“So, Steve Hill, what else have you done besides being Director of Rugby here at Richmond?”
“Well, at one time I was regularly abused in ripe language for a living.” “What? You used to wash windscreens at traffic lights?” More on that later, and one must assume his current post is a step up from such tribulations, but judging by the look on his face when results don’t go his way then there might just be times when it isn’t.
To begin at the beginning, he’s 52 and was born in Bexleyheath, Kent to a GLC surveyor Dad and a housewife Mum, with a brother two years younger who’s now a Head of Music. He played Number 8 and skipper for his grammar school, and for Kent U16s, London U16s and was a fi nal trialist for England U16s, which begs the question what happened after his 17th birthday – wine, women, song and fags, maybe? Or was he pining for soccer, which he played in his earlier years as a Centre Half with a passion for Chelsea – good man!
He joined Sidcup as a junior, and kept up his links with the club when he went to Loughborough to do Phys Ed and History, with a 4th year in Teacher Training when he won his Kent cap as an 8 and played in the back row with one Michael Skinner Esq, aka Micky the Munch. To balance the record, on the academic side his dissertation was on the English Civil War in Kent, would you believe? 1652 to 1661. And not a lot of people know that.
Playing U19s for Sidcup he got an invite to join Blackheath Colts, at that time captained by Jamie Salmon, and his rugby career looked promising until he dislocated his shoulder for the third time and ended up with an operation to put metal pins in it. Advised that playing big time rugby was unlikely to figure too prominently in his future he scratched the itch by introducing the game to the Essex School where he was then teaching, but even so the prospect of life without a high level involvement in the game caused him to reconsider his options and a move overseas looked like a good idea.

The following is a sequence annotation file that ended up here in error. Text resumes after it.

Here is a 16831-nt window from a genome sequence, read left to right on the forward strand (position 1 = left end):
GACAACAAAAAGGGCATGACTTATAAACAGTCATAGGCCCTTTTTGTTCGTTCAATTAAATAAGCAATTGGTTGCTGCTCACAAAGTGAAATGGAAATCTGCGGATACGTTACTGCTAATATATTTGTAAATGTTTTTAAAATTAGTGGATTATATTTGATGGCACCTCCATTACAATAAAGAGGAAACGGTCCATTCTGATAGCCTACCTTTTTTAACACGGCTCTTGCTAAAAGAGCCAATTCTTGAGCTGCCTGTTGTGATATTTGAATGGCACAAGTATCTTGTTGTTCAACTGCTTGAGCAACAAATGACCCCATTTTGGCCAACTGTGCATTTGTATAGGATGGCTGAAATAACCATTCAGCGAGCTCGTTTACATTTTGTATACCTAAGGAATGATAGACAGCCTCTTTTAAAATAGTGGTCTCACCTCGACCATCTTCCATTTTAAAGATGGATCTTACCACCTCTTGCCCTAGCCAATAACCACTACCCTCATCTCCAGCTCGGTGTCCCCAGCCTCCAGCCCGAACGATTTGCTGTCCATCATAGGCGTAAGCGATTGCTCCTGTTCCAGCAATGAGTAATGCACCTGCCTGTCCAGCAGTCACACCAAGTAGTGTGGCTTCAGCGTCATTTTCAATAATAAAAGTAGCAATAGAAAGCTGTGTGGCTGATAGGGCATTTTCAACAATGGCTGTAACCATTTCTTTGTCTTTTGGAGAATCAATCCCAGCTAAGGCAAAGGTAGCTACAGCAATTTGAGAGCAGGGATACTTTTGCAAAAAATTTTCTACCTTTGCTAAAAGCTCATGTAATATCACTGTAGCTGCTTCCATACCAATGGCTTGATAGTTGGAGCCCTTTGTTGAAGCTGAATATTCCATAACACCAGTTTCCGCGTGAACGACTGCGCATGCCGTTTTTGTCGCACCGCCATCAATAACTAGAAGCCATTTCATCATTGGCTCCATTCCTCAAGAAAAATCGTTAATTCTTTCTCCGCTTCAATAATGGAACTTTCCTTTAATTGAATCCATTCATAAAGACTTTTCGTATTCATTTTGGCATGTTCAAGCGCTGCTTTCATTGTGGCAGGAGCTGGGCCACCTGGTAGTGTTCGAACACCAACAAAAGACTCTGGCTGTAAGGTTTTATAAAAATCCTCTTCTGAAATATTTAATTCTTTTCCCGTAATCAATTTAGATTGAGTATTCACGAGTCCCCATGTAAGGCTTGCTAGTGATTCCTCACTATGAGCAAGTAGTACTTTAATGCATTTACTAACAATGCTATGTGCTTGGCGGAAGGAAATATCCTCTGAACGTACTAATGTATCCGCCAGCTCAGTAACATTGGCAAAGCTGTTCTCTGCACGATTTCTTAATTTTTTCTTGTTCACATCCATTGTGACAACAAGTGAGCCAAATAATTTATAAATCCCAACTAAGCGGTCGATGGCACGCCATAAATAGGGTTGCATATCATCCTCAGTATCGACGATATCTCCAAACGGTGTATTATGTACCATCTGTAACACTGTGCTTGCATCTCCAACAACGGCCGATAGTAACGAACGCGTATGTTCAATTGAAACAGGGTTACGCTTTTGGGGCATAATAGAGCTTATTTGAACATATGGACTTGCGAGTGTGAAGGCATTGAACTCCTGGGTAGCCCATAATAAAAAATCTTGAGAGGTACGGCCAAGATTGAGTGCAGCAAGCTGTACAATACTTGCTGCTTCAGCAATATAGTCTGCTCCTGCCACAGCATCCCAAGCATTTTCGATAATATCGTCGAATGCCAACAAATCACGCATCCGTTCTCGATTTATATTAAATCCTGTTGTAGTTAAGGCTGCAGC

An advertisement in the Times Education supplement offering teaching contracts in Kuwait caught his attention and he first met his wife, Christine, at the interviews. She was there for a similar job. They both got jobs, both got pinged by Cupid’s arrow, they married six months later, and now have two daughters.
Steve's best win
Arriving in the Middle East the guy handing out visa papers passed on the message that there’s rugby training ‘tomorrow’, and though Steve thought his playing days were essentially done and dusted it was a case of what the hell. Now there will be quite a few of us at RFC with very fond, if necessarily hazy memories of expat rugby and expat life in general – it’s something else, it really is, and Kuwait Exiles was seemingly no exception. For instance the club fixer had a red Bentley and was an expert at mixing Eth and Coke. Eth as in Ethanol - remember this is the Middle East.
Steve and the rest of the victorius Kuwait Nomads RFC back row - having just won the Arabian Gulf Championshipff
Steve ‘loved’ Kuwait. He found himself Head of 5th form after being just one lesson ahead of the kids in his early days there, and had something of a rugby resurrection as player/coach in matches around the region, even representing the Gulf in the Hong Kong 7s. His first game of the tournament was against New Zealand and Zinzan Brooke, but oddly he forgot to tell me how he got on.
Steve and brother Gary celebrating winning the Bahrain 15's. The first time Kuwait had ever won that tournament
Summer leave allowed him the opportunity to attend coaching courses back in the UK, and that’s where he was, about to return to Kuwait when....... moustachioed camel flatulence Saddam Hussein invaded, and that was the end of that. Game over. Tough times for a while, with Christine doing supply teaching and Steve even trying his hand at selling life assurance policies until his conscience got the better of him. So back to teaching, and at a ‘special needs’ school, too.
That’s where he had to endure the Anglo-Saxon pleasantries mentioned at the start of this piece.